MSD’s postdoc program has definitely set me up for my future career goals.

Noreen Rizvi, Ph.D.

After students complete their Ph.D.’s, what is next for them besides framing the degree it took many years of rigorous study to attain?

For many, it's a postdoctoral appointment — called a "postdoc" — where they can pursue even more research, training or teaching, and gain insights into what a future career path in industry or academia would entail. At MSD, we hire postdocs to train within our Postdoctoral Research Fellow Program, which provides them the resources, reach and expertise of a large pharmaceutical company to help them excel in research and discovery.

Meet One of MSD’s Newest Postdocs

Noreen Rizvi, Ph.D. is one of about 60 postdocs at MSD; she started as part of the ALIS Group in vitro pharmacology after graduating from Northeastern in 2015 with a Ph.D. in engineering.

“I chose to do a postdoc in pharma because even if I'm working in very early-stage drug discovery, the ability to see tangible results that may one day make an impact, make a difference or lead to new applications was a driving factor for me.”

Her postdoc project? Looking to target RNA using small molecules. Once thought to be a passive carrier of genetic information, RNA is now understood to perform a number of other key roles in the cell and its malfunction can lead to disease. Noreen’s group is trying to figure out whether or not we can target RNA with drugs (medicine typically binds to protein targets within the cell).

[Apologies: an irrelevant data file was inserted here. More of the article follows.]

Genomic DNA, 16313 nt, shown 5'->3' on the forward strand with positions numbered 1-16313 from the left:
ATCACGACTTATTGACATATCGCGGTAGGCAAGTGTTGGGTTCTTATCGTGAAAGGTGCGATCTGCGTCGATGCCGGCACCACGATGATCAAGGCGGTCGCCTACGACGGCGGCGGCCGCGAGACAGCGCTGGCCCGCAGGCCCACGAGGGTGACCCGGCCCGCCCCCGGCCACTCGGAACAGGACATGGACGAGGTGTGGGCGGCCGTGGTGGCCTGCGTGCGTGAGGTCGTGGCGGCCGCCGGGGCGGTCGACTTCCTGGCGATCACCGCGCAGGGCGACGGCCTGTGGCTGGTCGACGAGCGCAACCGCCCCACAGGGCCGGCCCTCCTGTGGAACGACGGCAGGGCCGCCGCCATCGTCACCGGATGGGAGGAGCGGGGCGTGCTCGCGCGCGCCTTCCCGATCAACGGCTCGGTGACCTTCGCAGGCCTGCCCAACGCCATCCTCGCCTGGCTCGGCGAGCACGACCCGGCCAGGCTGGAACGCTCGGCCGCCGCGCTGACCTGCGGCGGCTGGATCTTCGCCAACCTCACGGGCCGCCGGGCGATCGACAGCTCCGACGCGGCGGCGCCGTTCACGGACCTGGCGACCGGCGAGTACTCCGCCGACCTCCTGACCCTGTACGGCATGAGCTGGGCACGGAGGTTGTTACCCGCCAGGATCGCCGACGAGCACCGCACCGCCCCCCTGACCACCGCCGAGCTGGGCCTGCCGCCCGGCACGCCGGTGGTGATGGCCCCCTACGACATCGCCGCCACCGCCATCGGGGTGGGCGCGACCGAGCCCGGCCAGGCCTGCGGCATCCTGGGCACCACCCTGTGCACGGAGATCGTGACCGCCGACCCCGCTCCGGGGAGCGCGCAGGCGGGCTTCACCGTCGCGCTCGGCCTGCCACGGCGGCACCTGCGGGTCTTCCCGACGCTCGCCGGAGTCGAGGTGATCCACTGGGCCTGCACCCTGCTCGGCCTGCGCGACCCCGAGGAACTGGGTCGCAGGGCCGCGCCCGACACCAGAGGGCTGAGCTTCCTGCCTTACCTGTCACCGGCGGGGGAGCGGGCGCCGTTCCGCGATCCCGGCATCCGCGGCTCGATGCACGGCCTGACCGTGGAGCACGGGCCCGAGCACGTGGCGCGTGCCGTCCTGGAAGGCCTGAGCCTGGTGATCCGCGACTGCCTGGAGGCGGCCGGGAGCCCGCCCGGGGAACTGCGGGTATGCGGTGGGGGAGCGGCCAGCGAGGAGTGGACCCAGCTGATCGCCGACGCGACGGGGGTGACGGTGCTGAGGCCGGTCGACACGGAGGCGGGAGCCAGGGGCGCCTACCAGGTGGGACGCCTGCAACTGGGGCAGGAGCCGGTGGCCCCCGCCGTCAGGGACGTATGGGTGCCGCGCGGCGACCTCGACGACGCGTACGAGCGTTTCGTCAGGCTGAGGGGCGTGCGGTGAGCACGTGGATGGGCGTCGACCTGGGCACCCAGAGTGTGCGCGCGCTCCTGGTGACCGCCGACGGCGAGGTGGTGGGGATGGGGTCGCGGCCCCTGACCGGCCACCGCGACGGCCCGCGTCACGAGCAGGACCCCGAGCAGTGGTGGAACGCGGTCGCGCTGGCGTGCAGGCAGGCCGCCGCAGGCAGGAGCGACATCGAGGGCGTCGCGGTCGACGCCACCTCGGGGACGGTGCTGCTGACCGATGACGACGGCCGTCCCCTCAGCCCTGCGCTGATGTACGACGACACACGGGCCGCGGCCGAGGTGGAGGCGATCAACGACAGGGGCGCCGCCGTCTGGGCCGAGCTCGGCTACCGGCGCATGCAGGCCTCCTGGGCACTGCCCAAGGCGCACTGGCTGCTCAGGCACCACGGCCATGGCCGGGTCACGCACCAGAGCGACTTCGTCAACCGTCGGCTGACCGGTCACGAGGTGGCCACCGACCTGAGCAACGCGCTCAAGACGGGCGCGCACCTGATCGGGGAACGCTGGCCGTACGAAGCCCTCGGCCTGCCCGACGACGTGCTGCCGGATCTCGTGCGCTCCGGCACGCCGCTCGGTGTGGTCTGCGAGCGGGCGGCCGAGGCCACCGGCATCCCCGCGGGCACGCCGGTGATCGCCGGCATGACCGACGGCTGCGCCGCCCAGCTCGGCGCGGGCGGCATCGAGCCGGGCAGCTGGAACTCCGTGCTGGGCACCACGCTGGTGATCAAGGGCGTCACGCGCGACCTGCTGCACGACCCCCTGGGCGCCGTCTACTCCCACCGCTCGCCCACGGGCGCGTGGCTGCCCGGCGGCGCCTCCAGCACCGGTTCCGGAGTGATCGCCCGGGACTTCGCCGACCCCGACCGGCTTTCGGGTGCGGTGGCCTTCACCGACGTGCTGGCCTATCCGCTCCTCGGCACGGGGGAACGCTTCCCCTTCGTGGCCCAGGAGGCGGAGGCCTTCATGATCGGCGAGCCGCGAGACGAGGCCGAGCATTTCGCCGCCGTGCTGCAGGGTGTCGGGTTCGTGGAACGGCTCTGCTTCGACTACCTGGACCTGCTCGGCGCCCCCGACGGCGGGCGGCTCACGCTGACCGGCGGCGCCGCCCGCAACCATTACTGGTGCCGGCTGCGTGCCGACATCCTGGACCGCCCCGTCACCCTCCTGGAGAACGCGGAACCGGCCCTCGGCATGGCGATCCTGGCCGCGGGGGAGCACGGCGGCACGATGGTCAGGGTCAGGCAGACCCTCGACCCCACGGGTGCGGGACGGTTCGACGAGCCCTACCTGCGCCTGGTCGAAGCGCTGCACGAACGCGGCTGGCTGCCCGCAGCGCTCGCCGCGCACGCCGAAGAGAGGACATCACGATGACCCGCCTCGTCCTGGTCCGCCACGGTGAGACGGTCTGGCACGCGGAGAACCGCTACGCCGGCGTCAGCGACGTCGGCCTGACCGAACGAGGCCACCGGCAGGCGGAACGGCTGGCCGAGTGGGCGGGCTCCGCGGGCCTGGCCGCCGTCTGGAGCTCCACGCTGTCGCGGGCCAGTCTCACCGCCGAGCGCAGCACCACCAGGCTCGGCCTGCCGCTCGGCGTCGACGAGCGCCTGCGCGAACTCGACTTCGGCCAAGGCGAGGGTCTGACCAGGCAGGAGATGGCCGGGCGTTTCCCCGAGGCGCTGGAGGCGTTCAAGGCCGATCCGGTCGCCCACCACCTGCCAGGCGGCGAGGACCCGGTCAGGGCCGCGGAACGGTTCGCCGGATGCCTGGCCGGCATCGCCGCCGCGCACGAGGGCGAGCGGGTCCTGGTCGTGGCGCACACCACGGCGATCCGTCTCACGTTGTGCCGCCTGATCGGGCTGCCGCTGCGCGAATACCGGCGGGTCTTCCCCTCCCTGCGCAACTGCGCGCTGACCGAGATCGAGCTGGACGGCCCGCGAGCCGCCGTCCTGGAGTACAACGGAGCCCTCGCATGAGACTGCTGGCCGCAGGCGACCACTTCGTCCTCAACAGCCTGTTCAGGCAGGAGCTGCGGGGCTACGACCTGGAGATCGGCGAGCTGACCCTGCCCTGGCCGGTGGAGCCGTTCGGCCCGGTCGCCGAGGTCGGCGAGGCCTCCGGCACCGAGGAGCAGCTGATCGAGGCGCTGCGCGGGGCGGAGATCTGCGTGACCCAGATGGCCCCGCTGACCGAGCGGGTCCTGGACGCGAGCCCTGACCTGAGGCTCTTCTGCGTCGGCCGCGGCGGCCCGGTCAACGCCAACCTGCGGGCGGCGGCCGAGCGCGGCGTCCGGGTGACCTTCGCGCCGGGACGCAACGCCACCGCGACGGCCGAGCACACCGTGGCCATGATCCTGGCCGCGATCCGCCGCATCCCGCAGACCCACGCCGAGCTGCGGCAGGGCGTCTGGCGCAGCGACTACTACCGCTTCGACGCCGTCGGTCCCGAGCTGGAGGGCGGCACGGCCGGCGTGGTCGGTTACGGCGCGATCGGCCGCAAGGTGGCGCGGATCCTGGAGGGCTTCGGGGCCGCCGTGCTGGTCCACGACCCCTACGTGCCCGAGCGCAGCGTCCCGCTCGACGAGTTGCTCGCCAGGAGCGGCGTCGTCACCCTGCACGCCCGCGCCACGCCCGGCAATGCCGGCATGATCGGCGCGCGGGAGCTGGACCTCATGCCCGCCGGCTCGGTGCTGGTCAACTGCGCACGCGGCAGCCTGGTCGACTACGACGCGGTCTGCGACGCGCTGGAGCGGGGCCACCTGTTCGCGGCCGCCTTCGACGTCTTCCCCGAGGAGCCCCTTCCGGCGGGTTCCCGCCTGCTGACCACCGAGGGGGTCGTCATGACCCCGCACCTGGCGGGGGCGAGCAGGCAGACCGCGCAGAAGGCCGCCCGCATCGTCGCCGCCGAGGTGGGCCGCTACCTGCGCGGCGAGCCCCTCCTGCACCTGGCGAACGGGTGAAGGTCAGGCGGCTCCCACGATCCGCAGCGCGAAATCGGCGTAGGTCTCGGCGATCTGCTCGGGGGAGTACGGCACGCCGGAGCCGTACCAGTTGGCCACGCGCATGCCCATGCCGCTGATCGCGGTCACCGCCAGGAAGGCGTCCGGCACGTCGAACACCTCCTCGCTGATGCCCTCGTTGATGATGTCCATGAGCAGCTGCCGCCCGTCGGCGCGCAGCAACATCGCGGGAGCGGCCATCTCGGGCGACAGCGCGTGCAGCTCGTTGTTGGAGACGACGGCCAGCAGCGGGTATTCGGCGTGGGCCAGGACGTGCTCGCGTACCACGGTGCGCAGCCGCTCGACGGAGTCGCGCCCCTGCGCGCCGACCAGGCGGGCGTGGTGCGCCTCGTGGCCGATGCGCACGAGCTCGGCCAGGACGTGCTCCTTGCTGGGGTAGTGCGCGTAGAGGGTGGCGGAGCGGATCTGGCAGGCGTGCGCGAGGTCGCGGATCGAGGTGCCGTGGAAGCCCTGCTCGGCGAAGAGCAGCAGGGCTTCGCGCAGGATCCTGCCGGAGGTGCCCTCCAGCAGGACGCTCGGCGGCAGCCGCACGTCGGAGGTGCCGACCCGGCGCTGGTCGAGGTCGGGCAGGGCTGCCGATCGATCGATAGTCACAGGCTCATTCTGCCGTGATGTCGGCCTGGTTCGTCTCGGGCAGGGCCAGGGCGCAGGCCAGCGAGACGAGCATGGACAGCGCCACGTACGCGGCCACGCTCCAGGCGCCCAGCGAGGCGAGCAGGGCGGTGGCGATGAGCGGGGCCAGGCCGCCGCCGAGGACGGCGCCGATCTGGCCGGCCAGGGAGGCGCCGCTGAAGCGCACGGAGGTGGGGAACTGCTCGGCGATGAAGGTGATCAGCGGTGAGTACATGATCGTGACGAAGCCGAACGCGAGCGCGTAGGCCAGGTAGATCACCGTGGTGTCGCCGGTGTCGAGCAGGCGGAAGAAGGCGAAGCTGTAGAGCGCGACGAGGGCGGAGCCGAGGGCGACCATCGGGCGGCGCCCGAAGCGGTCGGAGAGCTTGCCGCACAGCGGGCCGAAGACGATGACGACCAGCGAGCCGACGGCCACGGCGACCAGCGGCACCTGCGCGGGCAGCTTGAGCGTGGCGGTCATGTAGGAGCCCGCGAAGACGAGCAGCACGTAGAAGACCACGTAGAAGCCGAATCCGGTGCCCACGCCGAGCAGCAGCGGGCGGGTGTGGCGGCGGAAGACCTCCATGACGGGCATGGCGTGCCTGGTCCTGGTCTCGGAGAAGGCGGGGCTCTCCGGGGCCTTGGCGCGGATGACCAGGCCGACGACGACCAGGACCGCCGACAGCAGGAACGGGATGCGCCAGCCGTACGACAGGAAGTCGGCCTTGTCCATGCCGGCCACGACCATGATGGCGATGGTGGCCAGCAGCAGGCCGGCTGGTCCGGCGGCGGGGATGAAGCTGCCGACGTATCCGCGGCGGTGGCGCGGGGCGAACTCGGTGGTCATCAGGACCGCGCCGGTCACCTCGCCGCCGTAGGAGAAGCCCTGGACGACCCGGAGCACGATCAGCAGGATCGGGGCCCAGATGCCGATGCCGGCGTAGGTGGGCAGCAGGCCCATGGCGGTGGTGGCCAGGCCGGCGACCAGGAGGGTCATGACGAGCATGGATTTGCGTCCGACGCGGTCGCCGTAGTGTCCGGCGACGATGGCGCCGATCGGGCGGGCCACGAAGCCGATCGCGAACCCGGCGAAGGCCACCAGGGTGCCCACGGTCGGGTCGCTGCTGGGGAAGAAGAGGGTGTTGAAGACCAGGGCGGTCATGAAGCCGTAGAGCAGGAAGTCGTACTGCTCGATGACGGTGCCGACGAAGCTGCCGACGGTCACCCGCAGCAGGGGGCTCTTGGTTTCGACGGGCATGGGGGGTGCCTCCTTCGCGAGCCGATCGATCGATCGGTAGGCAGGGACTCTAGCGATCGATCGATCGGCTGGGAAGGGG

“It’s such a cutting-edge project; it’s at the forefront of science,” she notes of the research. “Since it’s so exploratory, I get to go in whatever direction my findings take me.”

Coming Together for the Same Goal

For Noreen, this ability to “cross the aisles” is what sets MSD’s Postdoctoral Research Fellow Program apart. “I think something unique to MSD is that I get to work with such different people from different backgrounds. I work with biologists. I work with geneticists. I work with chemists. I work with informaticians,” she notes. “All of these people are coming together to work towards the same goal, but they bring such different things to the project. This benefits me as a scientist and helps me advance my own career.”

Noreen is based at our MSD Research Laboratories in Boston, a city she loves both for personal and professional reasons. “Of course, it’s a great city with great restaurants, sports, culture and everything you could want. But, from a career perspective, it's awesome because you get to collaborate with such amazing universities and researchers within some of the best schools in the nation.”

She has another year left in her postdoc, a time when she’s going to be hyper-focused on RNA. But she already knows how much the MRL Postdoctoral Research Fellow Program has done for her. “The postdoc program has definitely set me up for my future career goals. It’s not only advanced me as a scientist, but it's helped me understand what it means to work in a large industry. I would absolutely recommend the postdoc program; it's exceeded all my expectations.”

 

MSD Boston has a world-class facility in Affinity Selection Mass Spectrometry (ASMS) that uses Automated Ligand Identification System (ALIS) technology which allows the determination of protein binding in unpurified mixtures of compounds.

Name: Noreen Rizvi, Ph.D.

Title: Postdoctoral Research Fellow, pharmacology

Education: B.Sc , Cornell; Ph.D., Northeastern

Favorite Downtime Activity: Exploring new restaurants, travel

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